Blog post by Srividya Bharatrajan
The term “Our House” brings memories of our Ancestral house where my Thatha & Patti stayed in an Agraharam in our native place in Trichy district. There was greenery all around. A canal used to flow closeby.
The house was huge. It had a huge vaashal (front) Thinnai (portico) in the front , two huge halls There were four smaller rooms adjoining the big halls. The house was very well ventilated with wooden beams.
The vaasal thinnai with an inbuilt stone bench & backrest was the place where all the kids of the house would spend maximum time of playing all day long. Thatha had a fixed place in the thinnai where he would spend time with a visiri ( hand fan) and newspaper after the shiva pujai in the morning. We grandchildren had to take turns to fan him sometimes and we would grumble ” yen kaiya vallikardu thatha!” He was sweet enough to allow us to stop fanning him .The thinnai had a huge wooden door to enter the first hall which was called the ” rezhi”.
We used to have food on banana leaves. Post food the operation “yechhal idurdu” on the floor with cow dung was done by the ladies. We as kids from the city would say “yuck” – shaani ( cow dung) na thoda maten!
Some afternoons we would sit in a semi circle with our hands outstretched , Patti would tell us kadhai (stories) and place the thayirja, rasamja , kozhambuja on the palms. It was so much fun. Food bonded us!!
Afternoons were spent playing board games like “pallanguzhi” Anju kala ( 5 stones”, “dhaayam kattam” wherein the dice were cuboid , and the board was drawn with a chalk piece on the cement floor.
The wooden staircase to the terrace was very narrow. On the terrace floor at a place above the hall was an opening. The idea was after the grains were kept in the sun for some time, instead of carrying the grains down, it was pushed through the hole on the ceiling of the hall ( floor of terrace) to avoid carrying the sacks down.We kids equated this to a secret opening and were thrilled to see it in action every time!!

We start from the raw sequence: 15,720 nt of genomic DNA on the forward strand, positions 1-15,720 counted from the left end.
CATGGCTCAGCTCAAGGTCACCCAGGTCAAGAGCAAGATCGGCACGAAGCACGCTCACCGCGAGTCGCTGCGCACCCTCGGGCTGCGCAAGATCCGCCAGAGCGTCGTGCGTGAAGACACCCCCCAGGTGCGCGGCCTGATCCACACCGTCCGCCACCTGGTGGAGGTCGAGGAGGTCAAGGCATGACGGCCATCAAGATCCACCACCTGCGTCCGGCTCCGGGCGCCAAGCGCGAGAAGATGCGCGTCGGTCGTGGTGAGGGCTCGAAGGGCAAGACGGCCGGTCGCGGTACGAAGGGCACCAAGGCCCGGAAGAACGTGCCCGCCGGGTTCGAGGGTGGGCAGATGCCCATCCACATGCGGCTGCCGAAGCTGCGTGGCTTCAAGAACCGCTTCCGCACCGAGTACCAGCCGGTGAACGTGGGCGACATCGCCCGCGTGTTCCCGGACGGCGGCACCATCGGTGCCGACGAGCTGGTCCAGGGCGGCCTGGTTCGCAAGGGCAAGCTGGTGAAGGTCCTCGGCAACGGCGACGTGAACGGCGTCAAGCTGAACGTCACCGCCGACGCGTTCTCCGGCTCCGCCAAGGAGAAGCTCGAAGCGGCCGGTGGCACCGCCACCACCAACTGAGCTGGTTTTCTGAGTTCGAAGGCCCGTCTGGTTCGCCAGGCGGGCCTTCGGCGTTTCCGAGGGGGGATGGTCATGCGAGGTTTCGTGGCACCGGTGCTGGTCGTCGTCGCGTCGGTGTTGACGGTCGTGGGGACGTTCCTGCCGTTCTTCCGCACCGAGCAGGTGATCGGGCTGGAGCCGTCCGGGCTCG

There was also an “aatukal” and “oral” in the back thinnai near the kitchen area.
At the “kollai” backyard some vegetables were grown. Lots of mardani bushes were there. And we would apply mardani on our hands after the ladies of the house arachofied it in the ammi kal.
There was a well in the backyard and the older cousins would draw water from it and would try to teach us the younger ones too.
Evening time there would be lots of mosquitoes. A plastic sheet smeared with oil would be hung ( just in case the mosquitoes sat on the sheet, they would get stuck). On the days we had mardaani applied on our hands at night , the kosus would have a feast on us!!There was no ceiling fan, Only one table fan used to be there and we would as kids take turns to be near it . The table fan would always be placed near to Grandpa.
There was a kovil close by and we would sometimes go there for umachi darshanam. Poo kaari would come daily in the evening with strings of malli poo nd kanahambaram for the ladies and petthis of the house. We would have lots of nongu (palm tree fruit)
Going out meant travelling either in a bullock cart or bus. Since we would be there only for a few days, we would be pampered so much by all the neighbours and by my grandparents.
Looking back staying in a village had its charm. Life there for us as kids was carefree, so different from the life in the city where we were staying with our parents. Maybe as kids it was fun time for us. And the generation of my mother would be always busy at the kitchen . Grinding the batter for some food varieties, pounding grains etc was done by the ladies manually. I realize it would have been tough for them. Today I am in that age bracket where I am supposed to be in the cooking department and I would certainly not enjoy being in a village ( if it was a time without gadgets like those days)
Now , that house has been sold. No one from the family stays in that village. My desire is that someday I would like to go and visit the place during this lifetime.
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